A reprint of a column from 2008, in honor of fathers everywhere -- particularly those of the vanishing WWII generation:
Back when I believed Santa was real and the Bulletin Composing room’s softball team was the equal of the New York Yankees, my father and I devised a game we played whenever we were alone in the car.
I'd read him all the information on the back of baseball cards except for the players' names. He'd try to guess their identities.
He never was very good. Unlike me, a boy whose intense devotion to sports caused him to label me "Statistical Stanislaus," my father was more interested in playing games than reading about them.
But sometimes the height, weight and nickname were obvious enough to provide an answer. "6-foot-7, 255 pounds, Hondo" in 1958 had to mean Frank Howard. Sometimes a season with 48 home runs or 25 wins would be a giveaway. Mostly, though, I'd delight in stumping the man I was certain knew everything.
I thought about that game, or rather that shared experience, this week when my dad passed away peacefully at 81 in a Broomall nursing home.
For baby boom fathers and sons like us, sports was often a vital connective tissue.
So many of our dads had shut off the emotional tap after experiencing the horrors of World War II. Those men found it tough to talk to their sons about things that mattered. So baseball, football and basketball served as conversational surrogates.
My father, I knew, had helped liberate a Nazi concentration camp. It was a lot easier to discuss Tom Gola.
I wonder how many intimacies were communicated in backyard catches? During conversations at ball games? Walking down a fairway together? Or in the silly games we invented on car rides?
But even if the real message of those moments was concealed, it seeped through. I knew my father loved sports. I knew he loved me. Somehow that was enough.
Dad slowed down so much in his later years, lost so much passion for sports, that I'd almost forgotten how big a role they'd played in his life.
I was reminded of that when, on the day after his death, we sorted through his photos and belongings.
There was Dad bowling at La Salle High, clubbing a softball as that Bulletin softball team's cleanup hitter, playing basketball in shiny short-shorts, golfing at Cobbs Creek.
There was Dad as a teenager raking a baseball diamond on Summerdale Avenue. Later he was standing alongside Lawrence Park Little League's 1961 all-star team, or on the sideline covering a Roxborough-Germantown Thanksgiving Day game for the Germantown Courier, or behind a podium selling programs at the Spectrum.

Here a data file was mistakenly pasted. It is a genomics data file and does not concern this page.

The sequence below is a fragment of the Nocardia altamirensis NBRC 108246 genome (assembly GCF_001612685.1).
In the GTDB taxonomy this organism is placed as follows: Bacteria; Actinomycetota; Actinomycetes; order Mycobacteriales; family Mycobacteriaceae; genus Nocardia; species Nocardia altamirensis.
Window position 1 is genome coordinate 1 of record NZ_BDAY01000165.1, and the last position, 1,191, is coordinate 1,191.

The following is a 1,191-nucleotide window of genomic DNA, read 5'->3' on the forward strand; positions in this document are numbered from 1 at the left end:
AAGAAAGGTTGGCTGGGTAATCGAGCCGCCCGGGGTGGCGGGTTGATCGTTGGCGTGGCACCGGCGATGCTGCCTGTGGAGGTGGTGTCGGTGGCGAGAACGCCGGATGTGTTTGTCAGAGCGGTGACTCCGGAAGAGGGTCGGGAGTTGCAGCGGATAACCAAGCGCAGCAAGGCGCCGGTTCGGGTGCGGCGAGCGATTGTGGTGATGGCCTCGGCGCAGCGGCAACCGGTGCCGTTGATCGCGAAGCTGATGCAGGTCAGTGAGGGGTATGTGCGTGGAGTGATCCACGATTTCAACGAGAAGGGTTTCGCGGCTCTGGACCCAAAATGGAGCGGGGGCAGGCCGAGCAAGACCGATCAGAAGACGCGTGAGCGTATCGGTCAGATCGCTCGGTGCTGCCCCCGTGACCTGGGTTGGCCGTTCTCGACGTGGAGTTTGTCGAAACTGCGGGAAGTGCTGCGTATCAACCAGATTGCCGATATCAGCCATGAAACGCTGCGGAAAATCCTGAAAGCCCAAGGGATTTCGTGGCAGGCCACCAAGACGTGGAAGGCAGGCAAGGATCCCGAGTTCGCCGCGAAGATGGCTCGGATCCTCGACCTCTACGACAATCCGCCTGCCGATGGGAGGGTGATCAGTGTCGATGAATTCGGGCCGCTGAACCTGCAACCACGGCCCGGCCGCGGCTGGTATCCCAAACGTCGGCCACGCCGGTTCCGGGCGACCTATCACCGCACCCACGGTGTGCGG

And there were the things he'd written, mostly to entertain the people he worked with. A poem about Bobby Clarke's grit. A poem about Little League that was so good the Bulletin printed it. The lyrics to a song that one of his proof-room buddies had composed.
I also found a story he did about going to Connie Mack Stadium and confronting the ghosts of the Philadelphia A's, the team whose 1954 departure devastated him.
"Exit nostalgia!" that story began. "Progress sheds no tears."
Turned out he had written that one at the request of Bulletin sports editor Jackie Wilson.
My father yearned to be a sportswriter - an ambition he fulfilled for only a few years with the weekly Courier. Full-time, he was a Bulletin proofreader. But he knew Wilson and bugged him constantly about joining his staff.
Finally, Wilson told him to write something. That's when he came up with the "Exit nostalgia!" lede. It was heartfelt, but wincingly corny.
Exit his chances!
On Sunday, the day before he died, his brain wasn't getting enough oxygen, producing occasional hallucinations. When my sister noticed him staring out the window of his room, she asked why.
"Frank's out there playing golf," he said.
That night when I came to visit, he was slipping away. My sister recounted the story and I couldn't bear to tell him he'd been hallucinating. So I said I was playing golf out there. In fact, I told him, I'd shot an 84.
My father knew me and my game too well.
"I don't believe a word of it," he huffed through an oxygen mask, his final words to any of us.
Frank Fitzpatrick never got a byline on a Philadelphia newspaper's sports page. Never got his statistics on the back of a baseball card.
But someday, when we're together again, maybe we'll play our old traveling game.
I'll say, "5-foot-9, 190 pounds, Fitz, born in Philadelphia, good stick, good glove, good father, good man."
And he'll know the answer.